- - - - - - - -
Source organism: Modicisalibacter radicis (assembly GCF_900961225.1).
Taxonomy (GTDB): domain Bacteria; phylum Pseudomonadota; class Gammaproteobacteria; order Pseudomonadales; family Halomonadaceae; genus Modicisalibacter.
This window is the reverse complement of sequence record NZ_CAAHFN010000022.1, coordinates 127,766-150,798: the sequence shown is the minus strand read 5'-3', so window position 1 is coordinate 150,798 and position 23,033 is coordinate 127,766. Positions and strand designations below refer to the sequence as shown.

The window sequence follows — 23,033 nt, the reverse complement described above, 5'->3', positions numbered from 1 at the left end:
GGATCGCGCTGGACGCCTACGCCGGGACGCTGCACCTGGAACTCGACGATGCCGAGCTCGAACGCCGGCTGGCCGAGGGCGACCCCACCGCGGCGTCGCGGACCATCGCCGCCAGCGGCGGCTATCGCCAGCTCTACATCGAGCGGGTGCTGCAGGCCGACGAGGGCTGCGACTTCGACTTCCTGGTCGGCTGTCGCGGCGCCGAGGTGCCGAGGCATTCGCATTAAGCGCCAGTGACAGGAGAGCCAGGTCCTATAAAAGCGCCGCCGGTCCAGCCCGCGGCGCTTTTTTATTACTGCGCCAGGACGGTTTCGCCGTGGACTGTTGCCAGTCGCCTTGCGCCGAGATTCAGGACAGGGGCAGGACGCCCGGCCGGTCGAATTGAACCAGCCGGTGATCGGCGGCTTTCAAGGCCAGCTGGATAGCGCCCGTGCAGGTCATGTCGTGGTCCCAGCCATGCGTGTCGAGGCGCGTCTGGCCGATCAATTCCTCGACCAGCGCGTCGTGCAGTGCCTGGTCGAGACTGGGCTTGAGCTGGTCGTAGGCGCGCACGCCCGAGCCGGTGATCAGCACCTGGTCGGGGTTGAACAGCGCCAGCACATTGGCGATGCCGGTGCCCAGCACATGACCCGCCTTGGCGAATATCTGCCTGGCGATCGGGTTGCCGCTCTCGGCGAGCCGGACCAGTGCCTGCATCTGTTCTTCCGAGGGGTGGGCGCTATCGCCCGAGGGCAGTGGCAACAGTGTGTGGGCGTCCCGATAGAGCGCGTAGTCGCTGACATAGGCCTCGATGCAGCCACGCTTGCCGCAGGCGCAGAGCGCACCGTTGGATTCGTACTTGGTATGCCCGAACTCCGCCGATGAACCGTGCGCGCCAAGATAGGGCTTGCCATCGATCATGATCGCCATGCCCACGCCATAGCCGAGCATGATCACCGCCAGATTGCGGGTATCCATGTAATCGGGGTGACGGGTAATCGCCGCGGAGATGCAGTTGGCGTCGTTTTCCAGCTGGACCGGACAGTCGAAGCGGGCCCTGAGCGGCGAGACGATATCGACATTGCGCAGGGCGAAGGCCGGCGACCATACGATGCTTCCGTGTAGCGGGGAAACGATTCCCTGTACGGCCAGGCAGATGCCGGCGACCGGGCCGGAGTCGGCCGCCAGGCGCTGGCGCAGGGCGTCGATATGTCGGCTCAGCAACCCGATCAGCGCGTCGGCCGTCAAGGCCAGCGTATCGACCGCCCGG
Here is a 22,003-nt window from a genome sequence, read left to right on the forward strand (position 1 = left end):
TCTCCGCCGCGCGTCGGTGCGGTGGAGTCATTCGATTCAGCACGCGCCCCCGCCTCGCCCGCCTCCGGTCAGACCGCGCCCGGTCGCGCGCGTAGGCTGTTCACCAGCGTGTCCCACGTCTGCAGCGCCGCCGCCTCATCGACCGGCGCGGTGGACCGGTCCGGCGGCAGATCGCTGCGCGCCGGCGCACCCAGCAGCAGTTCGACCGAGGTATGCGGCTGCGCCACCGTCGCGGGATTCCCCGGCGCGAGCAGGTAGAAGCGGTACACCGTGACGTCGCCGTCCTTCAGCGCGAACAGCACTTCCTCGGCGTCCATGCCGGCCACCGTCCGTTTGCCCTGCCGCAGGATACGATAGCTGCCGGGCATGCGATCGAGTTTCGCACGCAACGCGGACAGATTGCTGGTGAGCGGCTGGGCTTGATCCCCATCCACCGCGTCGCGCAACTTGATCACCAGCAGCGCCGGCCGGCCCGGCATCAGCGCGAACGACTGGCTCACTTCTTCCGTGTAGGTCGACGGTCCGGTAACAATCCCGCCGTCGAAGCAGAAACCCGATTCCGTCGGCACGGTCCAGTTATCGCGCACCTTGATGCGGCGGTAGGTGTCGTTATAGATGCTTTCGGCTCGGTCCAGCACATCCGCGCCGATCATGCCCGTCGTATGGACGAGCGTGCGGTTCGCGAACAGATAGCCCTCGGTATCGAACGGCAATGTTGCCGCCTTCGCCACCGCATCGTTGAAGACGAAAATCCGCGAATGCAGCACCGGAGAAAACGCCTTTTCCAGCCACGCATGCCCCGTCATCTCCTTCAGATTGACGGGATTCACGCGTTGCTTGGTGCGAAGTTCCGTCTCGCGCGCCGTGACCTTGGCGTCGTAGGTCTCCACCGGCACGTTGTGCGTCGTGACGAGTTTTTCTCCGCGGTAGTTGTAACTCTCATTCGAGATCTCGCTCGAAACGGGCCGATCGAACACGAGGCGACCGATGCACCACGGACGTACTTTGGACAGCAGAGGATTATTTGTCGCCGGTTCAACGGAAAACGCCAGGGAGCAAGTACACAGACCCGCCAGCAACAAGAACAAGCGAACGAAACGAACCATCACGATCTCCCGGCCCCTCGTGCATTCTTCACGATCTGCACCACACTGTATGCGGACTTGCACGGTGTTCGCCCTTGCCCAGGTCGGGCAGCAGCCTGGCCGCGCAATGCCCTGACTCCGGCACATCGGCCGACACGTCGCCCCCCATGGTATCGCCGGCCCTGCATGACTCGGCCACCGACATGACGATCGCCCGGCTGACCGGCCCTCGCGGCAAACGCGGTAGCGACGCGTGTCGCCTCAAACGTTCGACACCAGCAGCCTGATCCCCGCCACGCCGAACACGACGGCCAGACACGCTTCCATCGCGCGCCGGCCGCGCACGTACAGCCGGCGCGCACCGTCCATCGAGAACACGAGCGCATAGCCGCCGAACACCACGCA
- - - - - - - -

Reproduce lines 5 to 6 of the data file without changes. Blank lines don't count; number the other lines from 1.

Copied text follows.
GGATCGCGCTGGACGCCTACGCCGGGACGCTGCACCTGGAACTCGACGATGCCGAGCTCGAACGCCGGCTGGCCGAGGGCGACCCCACCGCGGCGTCGCGGACCATCGCCGCCAGCGGCGGCTATCGCCAGCTCTACATCGAGCGGGTGCTGCAGGCCGACGAGGGCTGCGACTTCGACTTCCTGGTCGGCTGTCGCGGCGCCGAGGTGCCGAGGCATTCGCATTAAGCGCCAGTGACAGGAGAGCCAGGTCCTATAAAAGCGCCGCCGGTCCAGCCCGCGGCGCTTTTTTATTACTGCGCCAGGACGGTTTCGCCGTGGACTGTTGCCAGTCGCCTTGCGCCGAGATTCAGGACAGGGGCAGGACGCCCGGCCGGTCGAATTGAACCAGCCGGTGATCGGCGGCTTTCAAGGCCAGCTGGATAGCGCCCGTGCAGGTCATGTCGTGGTCCCAGCCATGCGTGTCGAGGCGCGTCTGGCCGATCAATTCCTCGACCAGCGCGTCGTGCAGTGCCTGGTCGAGACTGGGCTTGAGCTGGTCGTAGGCGCGCACGCCCGAGCCGGTGATCAGCACCTGGTCGGGGTTGAACAGCGCCAGCACATTGGCGATGCCGGTGCCCAGCACATGACCCGCCTTGGCGAATATCTGCCTGGCGATCGGGTTGCCGCTCTCGGCGAGCCGGACCAGTGCCTGCATCTGTTCTTCCGAGGGGTGGGCGCTATCGCCCGAGGGCAGTGGCAACAGTGTGTGGGCGTCCCGATAGAGCGCGTAGTCGCTGACATAGGCCTCGATGCAGCCACGCTTGCCGCAGGCGCAGAGCGCACCGTTGGATTCGTACTTGGTATGCCCGAACTCCGCCGATGAACCGTGCGCGCCAAGATAGGGCTTGCCATCGATCATGATCGCCATGCCCACGCCATAGCCGAGCATGATCACCGCCAGATTGCGGGTATCCATGTAATCGGGGTGACGGGTAATCGCCGCGGAGATGCAGTTGGCGTCGTTTTCCAGCTGGACCGGACAGTCGAAGCGGGCCCTGAGCGGCGAGACGATATCGACATTGCGCAGGGCGAAGGCCGGCGACCATACGATGCTTCCGTGTAGCGGGGAAACGATTCCCTGTACGGCCAGGCAGATGCCGGCGACCGGGCCGGAGTCGGCCGCCAGGCGCTGGCGCAGGGCGTCGATATGTCGGCTCAGCAACCCGATCAGCGCGTCGGCCGTCAAGGCCAGCGTATCGACCGCCCGG
Here is a 22,003-nt window from a genome sequence, read left to right on the forward strand (position 1 = left end):